Football may be coming home, if the cheers of excited England fans are to be believed, but the nation’s footballing celebrations are causing millions of pounds worth of extra waste to be created.

Research by the Uks waste management agency, has shown that the clean-up bill for World Cup celebrations in England will end up costing millions of pounds – with Wednesday night’s semi-final adding over 1,000,000 extra empty beer bottles to waste collections.

Local councils are already struggling with the excess waste generated by hopeful fans, particularly by groups of people using public spaces to celebrate – without being mindful of the costs of cleaning up afterwards.

“It’s understandable that people want to barbecue and have a few drinks in their local parks,” Mark Hall, spokesperson, said, “but the cost of cleaning these areas can really stretch waste management budgets, and with the hot weather – and the football – set to continue it could have a real knock-on effect for local authorities.”

Bars and pubs, too, are struggling with the excess waste generated by football fans. Some pubs reported expecting as much as four times the amount of their usual weekly waste after Wednesday night’s semi-final game against Croatia. Not only will this influx of waste place additional pressures not only on the businesses themselves, who will have to manage the excess, but will also place stress on recycling and waste companies across the country as they struggle to deal with increased demand.

On Wednesday night alone, England is expected to discard:

–       300,000 plastic pint glasses

–     150,000 kebab and takeaway trays

–     100,000 pizza boxes

–       50,000 English flags

While many of these items can be recycled, the environment is often far from revellers’ minds and many will end up discarded on streets and parks across the country – and some, such as pizza boxes, cannot be recycled at all. Food residue on the cardboard packaging means they won’t be recycled, causing an environmental hangover as masses more waste makes its way to landfill.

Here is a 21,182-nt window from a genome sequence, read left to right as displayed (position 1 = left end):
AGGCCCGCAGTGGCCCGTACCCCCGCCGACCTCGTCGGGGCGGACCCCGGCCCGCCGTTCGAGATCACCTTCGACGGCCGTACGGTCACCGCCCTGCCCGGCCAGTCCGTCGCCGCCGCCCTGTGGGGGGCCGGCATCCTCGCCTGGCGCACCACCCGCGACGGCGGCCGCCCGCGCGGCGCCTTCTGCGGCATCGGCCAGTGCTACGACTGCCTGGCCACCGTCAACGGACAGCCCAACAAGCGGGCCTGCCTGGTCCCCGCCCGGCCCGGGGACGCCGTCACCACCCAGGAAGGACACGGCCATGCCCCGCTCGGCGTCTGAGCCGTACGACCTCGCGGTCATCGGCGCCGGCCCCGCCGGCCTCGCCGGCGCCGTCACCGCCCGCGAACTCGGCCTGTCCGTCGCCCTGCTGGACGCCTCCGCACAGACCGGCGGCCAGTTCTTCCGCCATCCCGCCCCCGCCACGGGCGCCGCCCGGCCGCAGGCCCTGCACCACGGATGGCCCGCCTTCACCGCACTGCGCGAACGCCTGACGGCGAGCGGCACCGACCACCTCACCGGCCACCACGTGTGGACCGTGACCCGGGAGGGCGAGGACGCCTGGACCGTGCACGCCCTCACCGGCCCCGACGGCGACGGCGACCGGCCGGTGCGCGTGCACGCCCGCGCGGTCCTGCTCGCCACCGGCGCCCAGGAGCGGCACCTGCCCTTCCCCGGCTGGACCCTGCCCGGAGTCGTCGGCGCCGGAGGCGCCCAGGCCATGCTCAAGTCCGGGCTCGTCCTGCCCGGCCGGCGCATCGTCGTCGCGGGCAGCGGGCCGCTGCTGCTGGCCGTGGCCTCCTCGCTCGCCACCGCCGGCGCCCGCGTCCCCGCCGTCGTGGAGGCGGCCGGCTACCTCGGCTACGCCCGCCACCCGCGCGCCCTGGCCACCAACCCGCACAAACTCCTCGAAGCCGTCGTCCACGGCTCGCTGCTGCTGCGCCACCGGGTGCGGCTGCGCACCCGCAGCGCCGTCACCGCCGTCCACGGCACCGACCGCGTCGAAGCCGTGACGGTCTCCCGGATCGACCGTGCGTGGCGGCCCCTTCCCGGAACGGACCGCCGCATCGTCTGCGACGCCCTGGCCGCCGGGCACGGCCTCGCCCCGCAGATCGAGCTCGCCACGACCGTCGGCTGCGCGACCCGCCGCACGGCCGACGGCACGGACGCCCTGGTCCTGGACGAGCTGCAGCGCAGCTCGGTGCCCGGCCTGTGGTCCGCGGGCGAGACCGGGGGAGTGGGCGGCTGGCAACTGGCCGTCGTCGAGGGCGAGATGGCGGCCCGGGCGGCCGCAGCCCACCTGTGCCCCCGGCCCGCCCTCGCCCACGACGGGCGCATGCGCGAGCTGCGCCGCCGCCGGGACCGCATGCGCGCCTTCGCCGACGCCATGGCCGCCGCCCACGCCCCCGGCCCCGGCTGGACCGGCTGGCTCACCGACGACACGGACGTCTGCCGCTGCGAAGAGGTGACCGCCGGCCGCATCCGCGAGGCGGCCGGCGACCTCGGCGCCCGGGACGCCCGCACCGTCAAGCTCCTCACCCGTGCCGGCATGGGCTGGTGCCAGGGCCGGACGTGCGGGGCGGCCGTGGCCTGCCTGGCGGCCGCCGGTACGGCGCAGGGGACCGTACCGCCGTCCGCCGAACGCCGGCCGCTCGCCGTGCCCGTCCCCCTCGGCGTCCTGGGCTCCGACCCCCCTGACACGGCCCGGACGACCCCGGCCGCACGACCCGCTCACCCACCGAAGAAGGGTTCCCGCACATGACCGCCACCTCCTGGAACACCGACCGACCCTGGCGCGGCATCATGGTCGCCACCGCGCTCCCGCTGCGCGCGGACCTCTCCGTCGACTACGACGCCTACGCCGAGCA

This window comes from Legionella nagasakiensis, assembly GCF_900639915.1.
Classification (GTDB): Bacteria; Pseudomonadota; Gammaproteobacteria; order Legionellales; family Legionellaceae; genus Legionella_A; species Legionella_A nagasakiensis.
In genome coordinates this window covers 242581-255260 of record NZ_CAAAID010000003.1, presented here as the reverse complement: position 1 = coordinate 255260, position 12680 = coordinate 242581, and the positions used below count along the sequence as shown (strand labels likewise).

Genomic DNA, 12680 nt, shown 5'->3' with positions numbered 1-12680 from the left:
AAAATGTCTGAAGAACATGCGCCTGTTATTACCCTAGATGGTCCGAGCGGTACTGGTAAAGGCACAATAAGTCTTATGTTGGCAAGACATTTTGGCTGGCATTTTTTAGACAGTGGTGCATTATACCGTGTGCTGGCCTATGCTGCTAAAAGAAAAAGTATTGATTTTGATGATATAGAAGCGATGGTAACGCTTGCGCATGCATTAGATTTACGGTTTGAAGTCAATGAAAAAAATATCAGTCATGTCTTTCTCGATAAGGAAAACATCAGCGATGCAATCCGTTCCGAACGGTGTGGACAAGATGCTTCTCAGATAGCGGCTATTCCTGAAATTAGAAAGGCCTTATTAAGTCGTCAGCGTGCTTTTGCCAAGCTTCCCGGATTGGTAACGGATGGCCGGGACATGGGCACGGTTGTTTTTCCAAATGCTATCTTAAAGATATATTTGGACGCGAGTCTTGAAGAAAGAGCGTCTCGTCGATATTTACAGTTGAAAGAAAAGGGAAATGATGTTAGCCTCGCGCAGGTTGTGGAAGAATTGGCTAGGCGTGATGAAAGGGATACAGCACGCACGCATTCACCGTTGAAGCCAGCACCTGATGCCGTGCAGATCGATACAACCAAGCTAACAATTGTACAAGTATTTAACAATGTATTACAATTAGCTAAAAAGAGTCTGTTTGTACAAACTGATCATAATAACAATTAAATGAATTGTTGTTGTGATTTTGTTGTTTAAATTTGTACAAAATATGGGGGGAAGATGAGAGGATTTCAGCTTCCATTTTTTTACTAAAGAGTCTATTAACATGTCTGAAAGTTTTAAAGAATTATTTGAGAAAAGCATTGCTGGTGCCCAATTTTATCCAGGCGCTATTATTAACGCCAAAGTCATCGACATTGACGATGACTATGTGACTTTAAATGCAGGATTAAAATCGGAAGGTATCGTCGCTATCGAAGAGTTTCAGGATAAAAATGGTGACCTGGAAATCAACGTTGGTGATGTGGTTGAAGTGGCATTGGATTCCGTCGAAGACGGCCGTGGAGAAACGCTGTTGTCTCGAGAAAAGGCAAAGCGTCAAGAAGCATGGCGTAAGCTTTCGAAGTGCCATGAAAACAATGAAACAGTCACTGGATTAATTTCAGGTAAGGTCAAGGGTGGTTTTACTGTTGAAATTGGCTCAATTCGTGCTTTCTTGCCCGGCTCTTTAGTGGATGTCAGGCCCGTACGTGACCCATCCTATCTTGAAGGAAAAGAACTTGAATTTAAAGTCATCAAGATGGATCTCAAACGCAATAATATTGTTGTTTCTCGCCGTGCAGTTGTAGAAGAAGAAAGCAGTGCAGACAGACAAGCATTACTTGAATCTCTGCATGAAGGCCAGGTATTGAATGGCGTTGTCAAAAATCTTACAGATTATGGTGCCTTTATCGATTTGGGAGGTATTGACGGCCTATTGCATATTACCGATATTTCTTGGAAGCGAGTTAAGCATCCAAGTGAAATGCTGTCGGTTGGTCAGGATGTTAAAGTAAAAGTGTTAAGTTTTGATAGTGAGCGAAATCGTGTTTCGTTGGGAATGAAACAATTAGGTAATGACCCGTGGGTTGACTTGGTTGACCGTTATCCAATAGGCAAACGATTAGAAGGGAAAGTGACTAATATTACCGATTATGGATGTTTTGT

While England fans will be hoping to avoid this scenario, the game going to extra time – where an additional thirty minutes in played due to a draw at the end of the game – could see an extra £20,000 added to each local council’s street cleaning bill, as anxious fans grab a few more drinks and a takeaway to settle their nerves.

Despite this, there are ways that the general public can help reduce the massive impact that a sporting event of this scale has on the country’s waste management resources.’s Mark Hall concluded:

“As a nation, we are all looking forward to watching England play this Wednesday. However, it won’t just be fans waking up with a hangover on Thursday – companies, waste collection teams and local councils will also have a costly environmental hangover to deal with.”

“We urge people who are having BBQs and drinks in the public areas to take their rubbish home with them and recycle it correctly – and for those of you having a late night kebab, the empty tray goes in the bin, not the street.”